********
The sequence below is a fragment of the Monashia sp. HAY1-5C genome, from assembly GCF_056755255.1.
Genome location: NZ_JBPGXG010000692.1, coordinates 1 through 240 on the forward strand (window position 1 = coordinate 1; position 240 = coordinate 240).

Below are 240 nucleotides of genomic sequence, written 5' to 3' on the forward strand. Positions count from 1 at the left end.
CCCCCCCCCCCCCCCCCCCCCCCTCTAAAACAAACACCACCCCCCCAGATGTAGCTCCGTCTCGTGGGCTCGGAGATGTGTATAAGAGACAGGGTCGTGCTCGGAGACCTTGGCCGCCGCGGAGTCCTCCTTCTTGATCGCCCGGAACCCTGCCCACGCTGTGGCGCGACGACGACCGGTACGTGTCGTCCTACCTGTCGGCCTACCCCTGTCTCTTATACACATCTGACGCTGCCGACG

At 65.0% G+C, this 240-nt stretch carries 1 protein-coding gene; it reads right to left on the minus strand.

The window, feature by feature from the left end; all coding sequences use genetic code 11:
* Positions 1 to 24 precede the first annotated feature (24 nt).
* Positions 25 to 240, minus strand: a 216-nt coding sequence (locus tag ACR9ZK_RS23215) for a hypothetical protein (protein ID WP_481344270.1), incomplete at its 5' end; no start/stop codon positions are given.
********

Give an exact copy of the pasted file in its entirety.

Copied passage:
The sequence below is a fragment of the Monashia sp. HAY1-5C genome, from assembly GCF_056755255.1.
Genome location: NZ_JBPGXG010000692.1, coordinates 1 through 240 on the forward strand (window position 1 = coordinate 1; position 240 = coordinate 240).

Below are 240 nucleotides of genomic sequence, written 5' to 3' on the forward strand. Positions count from 1 at the left end.
CCCCCCCCCCCCCCCCCCCCCCCTCTAAAACAAACACCACCCCCCCAGATGTAGCTCCGTCTCGTGGGCTCGGAGATGTGTATAAGAGACAGGGTCGTGCTCGGAGACCTTGGCCGCCGCGGAGTCCTCCTTCTTGATCGCCCGGAACCCTGCCCACGCTGTGGCGCGACGACGACCGGTACGTGTCGTCCTACCTGTCGGCCTACCCCTGTCTCTTATACACATCTGACGCTGCCGACG

At 65.0% G+C, this 240-nt stretch carries 1 protein-coding gene; it reads right to left on the minus strand.

The window, feature by feature from the left end; all coding sequences use genetic code 11:
* Positions 1 to 24 precede the first annotated feature (24 nt).
* Positions 25 to 240, minus strand: a 216-nt coding sequence (locus tag ACR9ZK_RS23215) for a hypothetical protein (protein ID WP_481344270.1), incomplete at its 5' end; no start/stop codon positions are given.